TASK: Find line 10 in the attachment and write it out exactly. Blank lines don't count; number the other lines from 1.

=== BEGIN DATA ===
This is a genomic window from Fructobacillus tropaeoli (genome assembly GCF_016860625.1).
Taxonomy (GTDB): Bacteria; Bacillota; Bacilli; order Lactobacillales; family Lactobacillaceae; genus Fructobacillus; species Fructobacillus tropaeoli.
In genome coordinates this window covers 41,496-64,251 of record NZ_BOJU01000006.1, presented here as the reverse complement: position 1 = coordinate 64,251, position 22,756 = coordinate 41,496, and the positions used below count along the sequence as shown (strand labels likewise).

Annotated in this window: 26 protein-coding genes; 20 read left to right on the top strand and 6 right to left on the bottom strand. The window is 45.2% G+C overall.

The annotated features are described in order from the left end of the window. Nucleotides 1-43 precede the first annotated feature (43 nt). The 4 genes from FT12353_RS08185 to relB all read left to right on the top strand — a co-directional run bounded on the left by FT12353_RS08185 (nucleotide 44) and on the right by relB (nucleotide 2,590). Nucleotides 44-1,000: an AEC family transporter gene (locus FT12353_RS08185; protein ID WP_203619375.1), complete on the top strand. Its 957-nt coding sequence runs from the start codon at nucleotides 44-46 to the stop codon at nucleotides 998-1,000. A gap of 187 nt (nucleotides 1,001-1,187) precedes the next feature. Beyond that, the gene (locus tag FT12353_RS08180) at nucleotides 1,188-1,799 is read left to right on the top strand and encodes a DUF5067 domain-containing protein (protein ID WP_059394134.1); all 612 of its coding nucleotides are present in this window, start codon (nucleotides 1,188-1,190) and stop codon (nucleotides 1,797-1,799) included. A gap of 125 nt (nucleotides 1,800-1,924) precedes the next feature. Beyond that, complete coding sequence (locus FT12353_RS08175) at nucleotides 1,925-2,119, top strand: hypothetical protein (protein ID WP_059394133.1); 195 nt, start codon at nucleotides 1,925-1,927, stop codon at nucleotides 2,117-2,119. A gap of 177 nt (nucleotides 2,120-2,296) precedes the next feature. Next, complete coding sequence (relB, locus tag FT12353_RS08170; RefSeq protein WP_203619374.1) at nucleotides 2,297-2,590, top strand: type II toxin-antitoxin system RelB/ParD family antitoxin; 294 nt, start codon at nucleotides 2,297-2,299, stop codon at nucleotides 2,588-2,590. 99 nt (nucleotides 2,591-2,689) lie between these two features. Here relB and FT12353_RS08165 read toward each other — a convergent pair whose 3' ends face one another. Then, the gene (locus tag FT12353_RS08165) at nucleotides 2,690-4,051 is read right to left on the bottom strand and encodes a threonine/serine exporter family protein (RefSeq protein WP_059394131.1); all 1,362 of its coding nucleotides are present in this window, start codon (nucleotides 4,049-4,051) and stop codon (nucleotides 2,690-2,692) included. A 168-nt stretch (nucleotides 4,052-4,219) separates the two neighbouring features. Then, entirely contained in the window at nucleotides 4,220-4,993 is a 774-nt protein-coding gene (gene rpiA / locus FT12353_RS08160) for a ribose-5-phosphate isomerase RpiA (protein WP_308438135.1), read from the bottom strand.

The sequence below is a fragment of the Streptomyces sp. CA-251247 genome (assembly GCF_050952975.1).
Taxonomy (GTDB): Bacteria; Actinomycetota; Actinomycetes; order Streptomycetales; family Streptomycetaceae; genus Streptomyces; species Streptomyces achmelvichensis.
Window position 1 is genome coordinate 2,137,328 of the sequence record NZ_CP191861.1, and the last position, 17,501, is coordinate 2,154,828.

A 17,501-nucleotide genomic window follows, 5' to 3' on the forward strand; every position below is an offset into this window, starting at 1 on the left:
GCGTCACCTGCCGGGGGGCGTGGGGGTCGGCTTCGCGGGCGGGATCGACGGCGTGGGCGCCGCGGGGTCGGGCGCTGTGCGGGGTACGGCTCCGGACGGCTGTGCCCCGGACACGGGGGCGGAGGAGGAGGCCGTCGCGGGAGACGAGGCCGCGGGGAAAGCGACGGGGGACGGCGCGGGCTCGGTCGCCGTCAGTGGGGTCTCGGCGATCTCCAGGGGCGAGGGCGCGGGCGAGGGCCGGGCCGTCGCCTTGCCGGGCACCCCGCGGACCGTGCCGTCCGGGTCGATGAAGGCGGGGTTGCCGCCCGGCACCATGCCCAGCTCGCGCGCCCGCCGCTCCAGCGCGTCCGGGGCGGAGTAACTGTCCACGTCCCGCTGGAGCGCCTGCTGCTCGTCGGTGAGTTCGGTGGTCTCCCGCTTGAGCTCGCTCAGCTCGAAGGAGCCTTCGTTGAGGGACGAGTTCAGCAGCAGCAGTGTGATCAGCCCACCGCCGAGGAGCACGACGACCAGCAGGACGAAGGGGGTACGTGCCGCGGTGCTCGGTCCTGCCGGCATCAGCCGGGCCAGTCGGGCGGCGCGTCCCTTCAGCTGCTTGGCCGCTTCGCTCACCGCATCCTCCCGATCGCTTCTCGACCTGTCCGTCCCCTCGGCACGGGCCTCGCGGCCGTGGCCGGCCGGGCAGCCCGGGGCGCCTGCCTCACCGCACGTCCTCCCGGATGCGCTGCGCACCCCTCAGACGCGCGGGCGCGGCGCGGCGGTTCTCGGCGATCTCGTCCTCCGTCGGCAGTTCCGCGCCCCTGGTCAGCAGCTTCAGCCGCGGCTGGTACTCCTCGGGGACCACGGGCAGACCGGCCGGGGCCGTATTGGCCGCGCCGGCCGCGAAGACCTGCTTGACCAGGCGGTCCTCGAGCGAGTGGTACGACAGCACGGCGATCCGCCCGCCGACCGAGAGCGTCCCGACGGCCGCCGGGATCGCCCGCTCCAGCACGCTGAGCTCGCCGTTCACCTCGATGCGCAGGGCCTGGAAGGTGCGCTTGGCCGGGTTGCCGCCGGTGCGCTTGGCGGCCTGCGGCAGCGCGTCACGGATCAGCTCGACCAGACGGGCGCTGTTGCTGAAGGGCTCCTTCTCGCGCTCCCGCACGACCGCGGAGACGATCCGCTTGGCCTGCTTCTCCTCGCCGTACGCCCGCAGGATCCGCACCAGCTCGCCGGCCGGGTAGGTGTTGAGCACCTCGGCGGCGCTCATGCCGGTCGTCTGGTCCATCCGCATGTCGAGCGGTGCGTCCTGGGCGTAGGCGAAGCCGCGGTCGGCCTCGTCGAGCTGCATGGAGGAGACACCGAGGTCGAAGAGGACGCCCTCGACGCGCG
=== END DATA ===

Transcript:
GCGTCACCTGCCGGGGGGCGTGGGGGTCGGCTTCGCGGGCGGGATCGACGGCGTGGGCGCCGCGGGGTCGGGCGCTGTGCGGGGTACGGCTCCGGACGGCTGTGCCCCGGACACGGGGGCGGAGGAGGAGGCCGTCGCGGGAGACGAGGCCGCGGGGAAAGCGACGGGGGACGGCGCGGGCTCGGTCGCCGTCAGTGGGGTCTCGGCGATCTCCAGGGGCGAGGGCGCGGGCGAGGGCCGGGCCGTCGCCTTGCCGGGCACCCCGCGGACCGTGCCGTCCGGGTCGATGAAGGCGGGGTTGCCGCCCGGCACCATGCCCAGCTCGCGCGCCCGCCGCTCCAGCGCGTCCGGGGCGGAGTAACTGTCCACGTCCCGCTGGAGCGCCTGCTGCTCGTCGGTGAGTTCGGTGGTCTCCCGCTTGAGCTCGCTCAGCTCGAAGGAGCCTTCGTTGAGGGACGAGTTCAGCAGCAGCAGTGTGATCAGCCCACCGCCGAGGAGCACGACGACCAGCAGGACGAAGGGGGTACGTGCCGCGGTGCTCGGTCCTGCCGGCATCAGCCGGGCCAGTCGGGCGGCGCGTCCCTTCAGCTGCTTGGCCGCTTCGCTCACCGCATCCTCCCGATCGCTTCTCGACCTGTCCGTCCCCTCGGCACGGGCCTCGCGGCCGTGGCCGGCCGGGCAGCCCGGGGCGCCTGCCTCACCGCACGTCCTCCCGGATGCGCTGCGCACCCCTCAGACGCGCGGGCGCGGCGCGGCGGTTCTCGGCGATCTCGTCCTCCGTCGGCAGTTCCGCGCCCCTGGTCAGCAGCTTCAGCCGCGGCTGGTACTCCTCGGGGACCACGGGCAGACCGGCCGGGGCCGTATTGGCCGCGCCGGCCGCGAAGACCTGCTTGACCAGGCGGTCCTCGAGCGAGTGGTACGACAGCACGGCGATCCGCCCGCCGACCGAGAGCGTCCCGACGGCCGCCGGGATCGCCCGCTCCAGCACGCTGAGCTCGCCGTTCACCTCGATGCGCAGGGCCTGGAAGGTGCGCTTGGCCGGGTTGCCGCCGGTGCGCTTGGCGGCCTGCGGCAGCGCGTCACGGATCAGCTCGACCAGACGGGCGCTGTTGCTGAAGGGCTCCTTCTCGCGCTCCCGCACGACCGCGGAGACGATCCGCTTGGCCTGCTTCTCCTCGCCGTACGCCCGCAGGATCCGCACCAGCTCGCCGGCCGGGTAGGTGTTGAGCACCTCGGCGGCGCTCATGCCGGTCGTCTGGTCCATCCGCATGTCGAGCGGTGCGTCCTGGGCGTAGGCGAAGCCGCGGTCGGCCTCGTCGAGCTGCATGGAGGAGACACCGAGGTCGAAGAGGACGCCCTCGACGCGCG